Types of CranksEdit
Cranks come in various forms.
In one piece cranksets, there is a single piece of metal bent into a Z shape that forms both cranks and the bottom bracket spindle. These types of cranks are usually found on lower end bikes and BMX bikes. The bottom bracket shell on one piece cranks is much larger than other for other bottom brackets.
Cottered cranks are decidedly the older standard, but replacement parts are still available. Cottered cranks are held with a cotter pin to the bottom bracket spindle. Common repairs on cotter cranks involve the replacement or refacing of the cotter pins which often become worn over time, leading to slop in the cranks. For proper alignment the cotter pins on opposite sides of the bicycle must be pointed in opposite directions, otherwise the cranks will not be 180 degrees apart.
Cotterless cranks come in two main types:
Square taper cranks have a square taper in the mounting hole. The crank is held on primarily with friction, and fixed in place with a crank bolt or nut (depending on the type of bottom bracket).
Splined cranks use a multi-toothed spline to hold the crank. These come in various standards including ISIS and Shimano Octalink (V1 and V2). ISIS is an open standard that has been adopted by various manufacturers in response to the proprietary Shimano standard.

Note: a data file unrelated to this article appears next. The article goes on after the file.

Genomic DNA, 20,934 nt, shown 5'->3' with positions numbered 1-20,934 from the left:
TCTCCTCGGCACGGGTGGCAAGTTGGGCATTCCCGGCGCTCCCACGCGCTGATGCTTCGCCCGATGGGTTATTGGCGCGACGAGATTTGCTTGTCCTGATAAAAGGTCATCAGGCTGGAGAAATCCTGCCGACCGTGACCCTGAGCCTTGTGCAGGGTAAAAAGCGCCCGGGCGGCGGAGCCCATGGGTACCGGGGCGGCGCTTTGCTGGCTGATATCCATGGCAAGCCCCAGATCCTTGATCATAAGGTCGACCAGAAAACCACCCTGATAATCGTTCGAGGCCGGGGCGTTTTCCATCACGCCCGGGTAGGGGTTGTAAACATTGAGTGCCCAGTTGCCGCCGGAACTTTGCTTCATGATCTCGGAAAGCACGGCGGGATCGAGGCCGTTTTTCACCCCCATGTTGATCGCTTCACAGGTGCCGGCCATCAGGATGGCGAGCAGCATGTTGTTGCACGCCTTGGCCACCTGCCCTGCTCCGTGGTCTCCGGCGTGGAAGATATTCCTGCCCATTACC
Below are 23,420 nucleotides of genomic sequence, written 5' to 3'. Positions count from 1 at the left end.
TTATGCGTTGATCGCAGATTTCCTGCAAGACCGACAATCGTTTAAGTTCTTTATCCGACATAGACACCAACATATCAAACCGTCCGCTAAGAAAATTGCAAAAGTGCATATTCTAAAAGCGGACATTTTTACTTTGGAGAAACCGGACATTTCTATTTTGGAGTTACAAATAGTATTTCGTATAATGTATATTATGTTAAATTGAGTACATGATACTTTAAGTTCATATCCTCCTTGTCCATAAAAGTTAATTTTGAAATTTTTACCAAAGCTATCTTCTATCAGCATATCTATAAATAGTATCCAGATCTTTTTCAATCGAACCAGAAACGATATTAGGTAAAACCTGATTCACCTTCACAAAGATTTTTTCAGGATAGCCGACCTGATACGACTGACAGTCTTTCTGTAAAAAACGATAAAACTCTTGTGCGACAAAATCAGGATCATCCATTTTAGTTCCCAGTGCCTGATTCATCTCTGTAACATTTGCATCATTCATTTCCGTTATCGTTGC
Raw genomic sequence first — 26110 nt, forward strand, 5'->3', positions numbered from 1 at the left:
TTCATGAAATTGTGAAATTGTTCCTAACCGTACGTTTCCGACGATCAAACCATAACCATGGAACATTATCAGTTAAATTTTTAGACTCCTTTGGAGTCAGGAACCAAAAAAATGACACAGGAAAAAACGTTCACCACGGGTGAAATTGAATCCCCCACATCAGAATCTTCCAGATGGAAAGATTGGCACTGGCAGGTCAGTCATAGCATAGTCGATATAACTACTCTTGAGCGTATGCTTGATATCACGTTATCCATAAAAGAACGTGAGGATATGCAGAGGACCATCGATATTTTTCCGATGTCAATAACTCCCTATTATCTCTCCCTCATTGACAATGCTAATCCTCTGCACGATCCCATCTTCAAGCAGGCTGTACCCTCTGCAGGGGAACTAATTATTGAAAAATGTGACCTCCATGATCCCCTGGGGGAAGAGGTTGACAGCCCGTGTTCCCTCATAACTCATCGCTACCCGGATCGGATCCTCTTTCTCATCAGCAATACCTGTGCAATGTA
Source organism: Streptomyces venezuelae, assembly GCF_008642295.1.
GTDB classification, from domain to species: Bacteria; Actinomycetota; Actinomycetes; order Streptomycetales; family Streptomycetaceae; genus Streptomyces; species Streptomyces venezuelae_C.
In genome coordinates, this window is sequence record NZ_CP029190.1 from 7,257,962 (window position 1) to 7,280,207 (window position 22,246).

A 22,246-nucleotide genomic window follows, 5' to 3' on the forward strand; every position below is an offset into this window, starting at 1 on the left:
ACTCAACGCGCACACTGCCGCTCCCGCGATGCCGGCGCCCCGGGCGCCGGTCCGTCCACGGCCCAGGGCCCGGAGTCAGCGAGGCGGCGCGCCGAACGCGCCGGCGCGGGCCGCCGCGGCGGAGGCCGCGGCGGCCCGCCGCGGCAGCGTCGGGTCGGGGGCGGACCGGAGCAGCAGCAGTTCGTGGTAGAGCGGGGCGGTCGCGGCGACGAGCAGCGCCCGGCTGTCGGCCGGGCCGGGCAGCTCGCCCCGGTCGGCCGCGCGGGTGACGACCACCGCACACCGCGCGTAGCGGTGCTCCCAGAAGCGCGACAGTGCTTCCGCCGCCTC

Two piece cranks where the drive side has a shaft bolted on which is then pushed through the frame (and bottom bracket)then non drive side attached. Bottom brackets for Hollowtech II are external and require a special tool to remove. Removal of cranks and bottom bracket with Hollowtech II takes around 2 minutes, because of this it does not require much bicycle knowledge.
- Cotter pin removal
- Crank bolt/nut removal
- Crank puller
- Hollowtech II removal tool.
- (details need to be completed)
Removal of Seized CranksEdit
It is common for cranks to be come seized (by corrosion) to the bottom bracket spindle. The removal of seized cranks is time intensive and can damage the cranks, the bottom bracket bearings and the frame, so caution is advised. Household ammonia can be used to dissolve corrosion between aluminum and steel. (details need to be completed) If bottom bracket is damaged it will need to be "Faced and Chased" at your local bike shop.
While somewhat debatable, grease is generally recommended when installing cranks. The removal of seized cranks is time intensive and can damage the cranks, the bottom bracket bearings and the frame. (details need to be completed)